ALBUQUERQUE, N.M. — One hundred years ago Sunday, the European war that claimed 16 million people ended with the armistice.
Chatter will commemorate World War I on Veteran’s Day with music and poetry written during and about the bloodshed.
Organist and pianist Maxine Thévenot and baritone Edmund Connolly performed “The Great War in Poetry and Music” last summer at St. Martin’s Church, the burial place of Sir Winston Churchill.
After attending a Westminster Abbey service marking the centenary of the war’s outbreak, the pair were struck by the weight of the human toll the war took. The couple incorporated some of that music into what would become the Chatter program.
Ralph Vaughan Williams composed “The Lark Ascending” while watching Navy ships performing maneuvers off the southern English coast just before the war broke out.
“It’s one of the core pieces of the violin repertoire,” Connolly said.
The lyrical theme expounds on the beauty of nature, the opposite of what was about to unfold before him, Connolly added.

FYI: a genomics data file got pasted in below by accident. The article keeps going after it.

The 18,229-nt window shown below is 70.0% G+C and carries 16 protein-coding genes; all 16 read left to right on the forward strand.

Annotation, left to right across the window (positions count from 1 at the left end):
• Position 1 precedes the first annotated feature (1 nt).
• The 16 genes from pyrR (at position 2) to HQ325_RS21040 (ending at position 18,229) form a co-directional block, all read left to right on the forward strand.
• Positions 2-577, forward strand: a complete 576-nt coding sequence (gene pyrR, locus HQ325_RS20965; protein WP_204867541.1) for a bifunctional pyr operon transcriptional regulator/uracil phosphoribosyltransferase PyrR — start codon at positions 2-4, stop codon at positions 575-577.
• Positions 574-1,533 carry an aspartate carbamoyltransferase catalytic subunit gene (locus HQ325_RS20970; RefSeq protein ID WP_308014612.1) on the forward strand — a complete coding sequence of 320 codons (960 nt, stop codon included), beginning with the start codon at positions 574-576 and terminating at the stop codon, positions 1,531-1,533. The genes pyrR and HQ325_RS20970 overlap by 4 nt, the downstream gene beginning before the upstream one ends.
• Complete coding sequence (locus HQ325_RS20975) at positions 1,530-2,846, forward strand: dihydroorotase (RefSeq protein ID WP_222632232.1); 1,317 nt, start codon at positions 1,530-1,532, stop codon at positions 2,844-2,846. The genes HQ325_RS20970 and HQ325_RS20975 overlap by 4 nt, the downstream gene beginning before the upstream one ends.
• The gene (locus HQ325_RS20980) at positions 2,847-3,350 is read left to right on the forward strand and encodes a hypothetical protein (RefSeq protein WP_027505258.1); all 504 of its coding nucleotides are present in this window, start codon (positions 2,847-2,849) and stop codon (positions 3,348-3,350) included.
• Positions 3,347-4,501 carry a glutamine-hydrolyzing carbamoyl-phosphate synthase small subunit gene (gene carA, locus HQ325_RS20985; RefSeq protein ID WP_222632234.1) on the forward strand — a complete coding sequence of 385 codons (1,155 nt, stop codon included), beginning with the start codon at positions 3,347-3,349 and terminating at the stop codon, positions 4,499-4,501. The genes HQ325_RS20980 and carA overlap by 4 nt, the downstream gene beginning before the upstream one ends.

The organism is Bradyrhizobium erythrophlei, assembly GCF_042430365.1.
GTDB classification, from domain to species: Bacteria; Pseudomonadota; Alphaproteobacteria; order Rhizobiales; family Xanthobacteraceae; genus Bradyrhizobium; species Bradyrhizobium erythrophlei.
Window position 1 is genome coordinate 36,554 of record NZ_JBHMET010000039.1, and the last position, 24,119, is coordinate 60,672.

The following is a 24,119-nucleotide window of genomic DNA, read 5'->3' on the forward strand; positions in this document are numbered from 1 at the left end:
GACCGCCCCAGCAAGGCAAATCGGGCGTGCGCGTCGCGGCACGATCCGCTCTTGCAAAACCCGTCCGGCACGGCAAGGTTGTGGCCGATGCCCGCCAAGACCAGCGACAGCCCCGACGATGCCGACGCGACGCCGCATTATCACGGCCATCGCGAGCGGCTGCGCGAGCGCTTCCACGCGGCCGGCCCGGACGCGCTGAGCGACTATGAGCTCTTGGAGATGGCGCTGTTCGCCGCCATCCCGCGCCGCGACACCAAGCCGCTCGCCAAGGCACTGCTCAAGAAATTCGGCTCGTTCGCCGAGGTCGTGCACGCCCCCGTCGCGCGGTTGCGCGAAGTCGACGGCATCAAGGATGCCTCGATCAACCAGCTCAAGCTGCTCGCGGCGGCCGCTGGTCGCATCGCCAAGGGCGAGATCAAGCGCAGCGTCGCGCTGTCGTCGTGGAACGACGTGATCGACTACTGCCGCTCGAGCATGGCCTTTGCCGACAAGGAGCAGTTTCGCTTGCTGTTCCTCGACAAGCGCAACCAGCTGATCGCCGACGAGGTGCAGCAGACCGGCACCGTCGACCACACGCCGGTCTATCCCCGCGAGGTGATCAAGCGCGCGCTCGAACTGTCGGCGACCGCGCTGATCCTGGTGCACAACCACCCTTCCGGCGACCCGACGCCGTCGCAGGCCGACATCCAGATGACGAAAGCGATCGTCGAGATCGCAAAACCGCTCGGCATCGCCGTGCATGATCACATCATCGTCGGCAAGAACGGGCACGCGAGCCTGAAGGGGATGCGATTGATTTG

“He was technically too old” to enlist, Connolly said. “He was in his 40s. But he enlisted. He served on the medical corps.”
The continual barrage of gunfire damaged the composer’s hearing, leading to deafness in his later years.
Williams drove ambulance wagons in France and later Greece. The war left a lasting emotional impact on him. He lost friends and comrades, including the young composer George Butterworth.
The musicians will perform Butterworth’s “On the Idle Hill of Summer,” written before he enlisted in 1912 and based on a poem by A.E. Houseman.
The composer died in 1916 during the Battle of the Somme, one of the bloodiest in history. The British suffered more than 57,000 casualties on the first day.
At the time, Butterworth was one of the most promising young composers of his generation.
“After he was killed, none of (the soldiers) knew he was a musician,” Connolly said. “It’s very prescient about young men being called to war and how senseless this is.”
Connolly and Thévenot will be joined by Donna Bacon on violin and narrator Spencer Beckwith of KUNM.